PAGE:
Quest for Tribal Acknowledgment
California's Honey Lake Maidus
AUTHOR: Tolley, Sara-Larus and Sarris, Greg
PUBLISHER: University of Oklahoma Press
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A small group of Indians known as the Honey Lake Maidus are very much alive today in the valley of the Susan River of northeast California. As a tribe, however, they do not exist. This is because they have not been acknowledged, a process by which the federal government officially recognizes Indian tribes.
By contrast, other California Indian tribes have won federal recognition and come to represent a driving force behind most Indian legislation, including laws to regulate Indian casinos. Their political power and economic prosperity, however, has incurred resentment. Caught in this web of contending political forces are hundreds of small Indian groups, peoples like the Honey Lake Maidus who, because they lack federal recognition, cannot protect their cultures and secure their futures. They are also unable to undertake economic endeavors that would provide care for their children and elders.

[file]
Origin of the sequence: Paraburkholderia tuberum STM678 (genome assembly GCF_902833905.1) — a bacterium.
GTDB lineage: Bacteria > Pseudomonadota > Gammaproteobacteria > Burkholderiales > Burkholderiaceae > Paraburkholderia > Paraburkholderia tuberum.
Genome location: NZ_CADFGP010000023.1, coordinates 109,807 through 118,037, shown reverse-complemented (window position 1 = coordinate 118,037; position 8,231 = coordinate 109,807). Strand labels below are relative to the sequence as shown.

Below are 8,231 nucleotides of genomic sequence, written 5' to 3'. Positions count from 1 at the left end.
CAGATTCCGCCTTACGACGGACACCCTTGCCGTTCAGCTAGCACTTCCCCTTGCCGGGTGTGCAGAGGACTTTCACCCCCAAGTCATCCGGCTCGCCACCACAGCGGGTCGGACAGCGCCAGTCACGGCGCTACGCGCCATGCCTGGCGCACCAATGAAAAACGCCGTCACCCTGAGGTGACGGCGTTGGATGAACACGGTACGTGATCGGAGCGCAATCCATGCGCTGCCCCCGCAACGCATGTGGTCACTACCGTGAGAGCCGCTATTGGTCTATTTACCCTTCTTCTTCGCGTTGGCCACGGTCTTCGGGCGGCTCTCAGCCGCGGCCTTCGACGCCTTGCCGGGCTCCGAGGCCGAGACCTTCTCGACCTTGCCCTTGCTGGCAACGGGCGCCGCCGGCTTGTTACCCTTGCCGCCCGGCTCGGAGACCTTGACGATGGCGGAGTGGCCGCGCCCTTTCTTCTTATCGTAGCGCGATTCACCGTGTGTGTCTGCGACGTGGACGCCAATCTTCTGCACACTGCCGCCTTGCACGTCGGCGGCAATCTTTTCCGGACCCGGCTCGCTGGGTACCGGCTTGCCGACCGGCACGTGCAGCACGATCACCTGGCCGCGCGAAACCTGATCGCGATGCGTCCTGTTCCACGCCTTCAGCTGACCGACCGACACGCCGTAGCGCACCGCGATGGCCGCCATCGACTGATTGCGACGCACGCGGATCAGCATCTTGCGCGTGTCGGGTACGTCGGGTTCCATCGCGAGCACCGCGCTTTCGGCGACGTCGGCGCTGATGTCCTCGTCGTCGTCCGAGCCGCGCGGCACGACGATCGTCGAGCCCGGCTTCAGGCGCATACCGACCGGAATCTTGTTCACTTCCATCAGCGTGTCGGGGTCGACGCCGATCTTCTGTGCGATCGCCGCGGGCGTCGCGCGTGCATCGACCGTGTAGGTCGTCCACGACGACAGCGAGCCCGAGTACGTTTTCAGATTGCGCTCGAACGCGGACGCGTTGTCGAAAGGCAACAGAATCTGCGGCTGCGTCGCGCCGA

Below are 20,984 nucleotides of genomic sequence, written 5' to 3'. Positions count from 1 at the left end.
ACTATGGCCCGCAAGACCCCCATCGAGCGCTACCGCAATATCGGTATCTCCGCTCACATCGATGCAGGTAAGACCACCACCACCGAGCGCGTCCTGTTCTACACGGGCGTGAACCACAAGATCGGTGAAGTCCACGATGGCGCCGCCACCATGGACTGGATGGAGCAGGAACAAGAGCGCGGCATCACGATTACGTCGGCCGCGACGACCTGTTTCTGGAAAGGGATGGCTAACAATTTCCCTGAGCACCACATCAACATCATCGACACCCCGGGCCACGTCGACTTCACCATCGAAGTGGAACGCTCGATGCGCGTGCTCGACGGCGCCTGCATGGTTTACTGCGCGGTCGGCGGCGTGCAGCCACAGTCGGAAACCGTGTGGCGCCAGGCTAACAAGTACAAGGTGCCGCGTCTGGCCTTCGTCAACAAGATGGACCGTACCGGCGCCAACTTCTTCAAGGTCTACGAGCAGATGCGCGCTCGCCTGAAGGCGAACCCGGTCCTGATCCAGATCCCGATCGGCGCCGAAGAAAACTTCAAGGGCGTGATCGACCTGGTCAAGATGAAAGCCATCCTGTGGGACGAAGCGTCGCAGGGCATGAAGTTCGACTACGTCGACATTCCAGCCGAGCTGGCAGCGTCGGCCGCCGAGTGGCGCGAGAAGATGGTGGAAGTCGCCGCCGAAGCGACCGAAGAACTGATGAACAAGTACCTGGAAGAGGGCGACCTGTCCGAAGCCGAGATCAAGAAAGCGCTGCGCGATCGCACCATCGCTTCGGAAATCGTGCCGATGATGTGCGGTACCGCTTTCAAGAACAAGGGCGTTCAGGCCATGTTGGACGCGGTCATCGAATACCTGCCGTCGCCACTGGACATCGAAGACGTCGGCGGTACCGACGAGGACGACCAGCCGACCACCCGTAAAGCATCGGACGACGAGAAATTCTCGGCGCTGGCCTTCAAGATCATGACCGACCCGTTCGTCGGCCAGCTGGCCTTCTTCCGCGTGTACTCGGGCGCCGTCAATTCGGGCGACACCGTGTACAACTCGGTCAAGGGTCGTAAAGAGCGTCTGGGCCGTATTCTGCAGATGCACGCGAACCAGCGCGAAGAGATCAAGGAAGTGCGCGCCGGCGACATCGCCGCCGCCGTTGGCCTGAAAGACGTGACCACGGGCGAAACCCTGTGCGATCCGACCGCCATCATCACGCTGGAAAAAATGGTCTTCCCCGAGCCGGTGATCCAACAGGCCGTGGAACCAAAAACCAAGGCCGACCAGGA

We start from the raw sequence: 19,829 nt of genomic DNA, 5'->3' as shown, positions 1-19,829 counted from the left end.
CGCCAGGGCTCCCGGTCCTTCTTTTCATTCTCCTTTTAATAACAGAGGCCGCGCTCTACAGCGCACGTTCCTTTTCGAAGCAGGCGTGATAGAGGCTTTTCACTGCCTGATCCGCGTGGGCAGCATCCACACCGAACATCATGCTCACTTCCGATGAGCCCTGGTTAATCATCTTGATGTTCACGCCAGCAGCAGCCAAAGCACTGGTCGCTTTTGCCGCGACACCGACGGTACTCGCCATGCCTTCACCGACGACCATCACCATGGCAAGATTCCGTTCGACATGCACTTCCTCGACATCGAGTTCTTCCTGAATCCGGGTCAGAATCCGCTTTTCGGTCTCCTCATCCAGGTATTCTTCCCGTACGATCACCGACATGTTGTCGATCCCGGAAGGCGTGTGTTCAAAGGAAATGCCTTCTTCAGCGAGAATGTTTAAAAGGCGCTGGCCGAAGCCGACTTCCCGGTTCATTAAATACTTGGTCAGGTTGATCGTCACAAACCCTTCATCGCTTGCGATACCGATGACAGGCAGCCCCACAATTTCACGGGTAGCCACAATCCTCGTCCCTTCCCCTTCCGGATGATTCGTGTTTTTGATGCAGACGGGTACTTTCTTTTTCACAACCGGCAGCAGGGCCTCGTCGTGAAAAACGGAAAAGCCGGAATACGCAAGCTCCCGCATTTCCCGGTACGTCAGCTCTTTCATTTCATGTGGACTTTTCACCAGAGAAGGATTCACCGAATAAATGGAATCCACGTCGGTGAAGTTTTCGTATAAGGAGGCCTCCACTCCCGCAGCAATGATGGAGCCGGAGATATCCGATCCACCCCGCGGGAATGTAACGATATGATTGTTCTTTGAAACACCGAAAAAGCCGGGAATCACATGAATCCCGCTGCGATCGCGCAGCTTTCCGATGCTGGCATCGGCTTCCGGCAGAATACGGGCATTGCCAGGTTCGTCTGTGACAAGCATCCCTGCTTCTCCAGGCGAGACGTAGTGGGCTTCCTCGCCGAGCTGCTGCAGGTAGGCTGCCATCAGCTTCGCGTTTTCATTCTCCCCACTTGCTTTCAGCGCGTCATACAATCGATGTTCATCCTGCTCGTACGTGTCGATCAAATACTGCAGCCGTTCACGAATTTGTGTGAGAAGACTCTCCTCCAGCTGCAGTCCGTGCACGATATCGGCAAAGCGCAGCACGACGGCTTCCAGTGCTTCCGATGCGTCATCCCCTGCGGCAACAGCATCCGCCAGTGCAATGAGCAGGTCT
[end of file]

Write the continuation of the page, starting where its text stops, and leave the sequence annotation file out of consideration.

In Quest for Tribal Acknowledgment, Sara-Larus Tolley, an anthropologist who has worked for the Honey Lake Maidus for several years, recounts the group’s efforts to obtain recognition. In 1999, the tribe gained funding to work full-time on its petition, which it submitted to the government in 2001. While the Honey Lake Maidus wait for their application to gain "active” status, they continually update and refine its contents. And like hundreds of other unrecognized Indian groups seeking acknowledgment, they hope for the future.
PUBLICATION DATE: 6/5/2006
CATEGORY: History, Law